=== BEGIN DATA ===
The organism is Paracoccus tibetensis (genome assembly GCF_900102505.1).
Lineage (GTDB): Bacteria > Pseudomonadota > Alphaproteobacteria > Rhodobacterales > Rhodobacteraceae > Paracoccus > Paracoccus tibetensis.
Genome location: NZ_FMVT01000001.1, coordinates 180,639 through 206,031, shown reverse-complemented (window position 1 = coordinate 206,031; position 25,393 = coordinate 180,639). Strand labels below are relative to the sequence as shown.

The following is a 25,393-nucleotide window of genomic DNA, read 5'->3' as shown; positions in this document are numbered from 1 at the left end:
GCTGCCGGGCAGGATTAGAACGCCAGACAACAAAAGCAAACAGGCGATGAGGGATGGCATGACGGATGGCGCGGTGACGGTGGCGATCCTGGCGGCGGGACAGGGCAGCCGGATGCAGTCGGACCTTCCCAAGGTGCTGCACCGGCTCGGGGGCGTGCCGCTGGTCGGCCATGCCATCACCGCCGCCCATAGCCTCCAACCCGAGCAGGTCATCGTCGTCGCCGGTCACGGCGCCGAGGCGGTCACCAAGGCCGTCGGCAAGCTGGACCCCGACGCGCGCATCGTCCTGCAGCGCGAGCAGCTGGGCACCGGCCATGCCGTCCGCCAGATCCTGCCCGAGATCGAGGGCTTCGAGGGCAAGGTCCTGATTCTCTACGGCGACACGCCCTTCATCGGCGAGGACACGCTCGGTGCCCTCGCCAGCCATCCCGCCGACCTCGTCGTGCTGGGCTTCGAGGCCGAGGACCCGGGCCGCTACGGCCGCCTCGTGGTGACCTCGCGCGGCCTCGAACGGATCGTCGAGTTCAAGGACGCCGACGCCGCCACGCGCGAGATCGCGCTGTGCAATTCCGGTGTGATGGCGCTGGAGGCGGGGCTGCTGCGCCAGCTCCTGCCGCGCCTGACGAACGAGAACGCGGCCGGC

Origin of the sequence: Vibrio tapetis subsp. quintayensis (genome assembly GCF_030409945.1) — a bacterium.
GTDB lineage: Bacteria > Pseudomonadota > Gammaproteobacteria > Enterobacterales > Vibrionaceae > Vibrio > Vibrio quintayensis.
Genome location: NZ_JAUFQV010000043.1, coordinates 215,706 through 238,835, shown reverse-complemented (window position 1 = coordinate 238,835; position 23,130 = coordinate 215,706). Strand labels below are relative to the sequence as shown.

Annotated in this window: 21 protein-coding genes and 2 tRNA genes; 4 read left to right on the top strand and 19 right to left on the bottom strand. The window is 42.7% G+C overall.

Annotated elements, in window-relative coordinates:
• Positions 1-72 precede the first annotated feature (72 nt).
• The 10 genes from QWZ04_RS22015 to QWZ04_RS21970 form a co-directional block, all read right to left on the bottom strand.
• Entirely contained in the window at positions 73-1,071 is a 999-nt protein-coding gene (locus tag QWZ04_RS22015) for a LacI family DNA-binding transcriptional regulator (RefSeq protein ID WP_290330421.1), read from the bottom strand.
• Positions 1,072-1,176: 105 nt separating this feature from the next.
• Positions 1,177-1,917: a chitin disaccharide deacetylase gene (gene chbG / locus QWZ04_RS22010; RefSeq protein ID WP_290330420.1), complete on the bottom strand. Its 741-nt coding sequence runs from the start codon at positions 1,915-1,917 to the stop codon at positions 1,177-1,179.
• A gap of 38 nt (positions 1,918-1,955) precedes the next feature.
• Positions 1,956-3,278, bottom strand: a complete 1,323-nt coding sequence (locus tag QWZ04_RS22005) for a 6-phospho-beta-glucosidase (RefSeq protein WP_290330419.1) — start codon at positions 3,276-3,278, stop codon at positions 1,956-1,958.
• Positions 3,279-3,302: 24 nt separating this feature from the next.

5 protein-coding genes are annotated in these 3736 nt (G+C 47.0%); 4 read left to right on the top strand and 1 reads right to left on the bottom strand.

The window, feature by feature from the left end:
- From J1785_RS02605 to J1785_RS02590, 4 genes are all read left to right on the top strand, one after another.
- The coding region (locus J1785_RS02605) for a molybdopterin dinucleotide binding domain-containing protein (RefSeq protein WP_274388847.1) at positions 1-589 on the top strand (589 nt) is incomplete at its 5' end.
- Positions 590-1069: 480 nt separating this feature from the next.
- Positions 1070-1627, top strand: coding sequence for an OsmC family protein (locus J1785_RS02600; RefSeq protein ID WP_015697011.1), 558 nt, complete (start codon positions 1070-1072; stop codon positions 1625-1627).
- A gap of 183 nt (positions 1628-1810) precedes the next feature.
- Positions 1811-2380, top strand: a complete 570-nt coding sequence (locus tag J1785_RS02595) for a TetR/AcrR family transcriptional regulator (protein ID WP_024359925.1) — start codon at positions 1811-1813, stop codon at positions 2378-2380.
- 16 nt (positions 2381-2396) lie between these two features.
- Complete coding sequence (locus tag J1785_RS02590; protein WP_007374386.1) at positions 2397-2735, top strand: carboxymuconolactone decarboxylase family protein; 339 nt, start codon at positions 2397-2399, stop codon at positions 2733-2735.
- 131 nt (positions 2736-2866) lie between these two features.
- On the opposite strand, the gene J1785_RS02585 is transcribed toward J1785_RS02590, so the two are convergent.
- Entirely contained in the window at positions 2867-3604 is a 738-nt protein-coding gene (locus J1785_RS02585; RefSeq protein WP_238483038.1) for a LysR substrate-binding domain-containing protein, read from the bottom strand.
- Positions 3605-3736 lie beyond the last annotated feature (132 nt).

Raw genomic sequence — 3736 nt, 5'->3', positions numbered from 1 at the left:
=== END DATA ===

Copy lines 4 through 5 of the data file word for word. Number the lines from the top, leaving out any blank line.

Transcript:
The following is a 25,393-nucleotide window of genomic DNA, read 5'->3' as shown; positions in this document are numbered from 1 at the left end:
GCTGCCGGGCAGGATTAGAACGCCAGACAACAAAAGCAAACAGGCGATGAGGGATGGCATGACGGATGGCGCGGTGACGGTGGCGATCCTGGCGGCGGGACAGGGCAGCCGGATGCAGTCGGACCTTCCCAAGGTGCTGCACCGGCTCGGGGGCGTGCCGCTGGTCGGCCATGCCATCACCGCCGCCCATAGCCTCCAACCCGAGCAGGTCATCGTCGTCGCCGGTCACGGCGCCGAGGCGGTCACCAAGGCCGTCGGCAAGCTGGACCCCGACGCGCGCATCGTCCTGCAGCGCGAGCAGCTGGGCACCGGCCATGCCGTCCGCCAGATCCTGCCCGAGATCGAGGGCTTCGAGGGCAAGGTCCTGATTCTCTACGGCGACACGCCCTTCATCGGCGAGGACACGCTCGGTGCCCTCGCCAGCCATCCCGCCGACCTCGTCGTGCTGGGCTTCGAGGCCGAGGACCCGGGCCGCTACGGCCGCCTCGTGGTGACCTCGCGCGGCCTCGAACGGATCGTCGAGTTCAAGGACGCCGACGCCGCCACGCGCGAGATCGCGCTGTGCAATTCCGGTGTGATGGCGCTGGAGGCGGGGCTGCTGCGCCAGCTCCTGCCGCGCCTGACGAACGAGAACGCGGCCGGC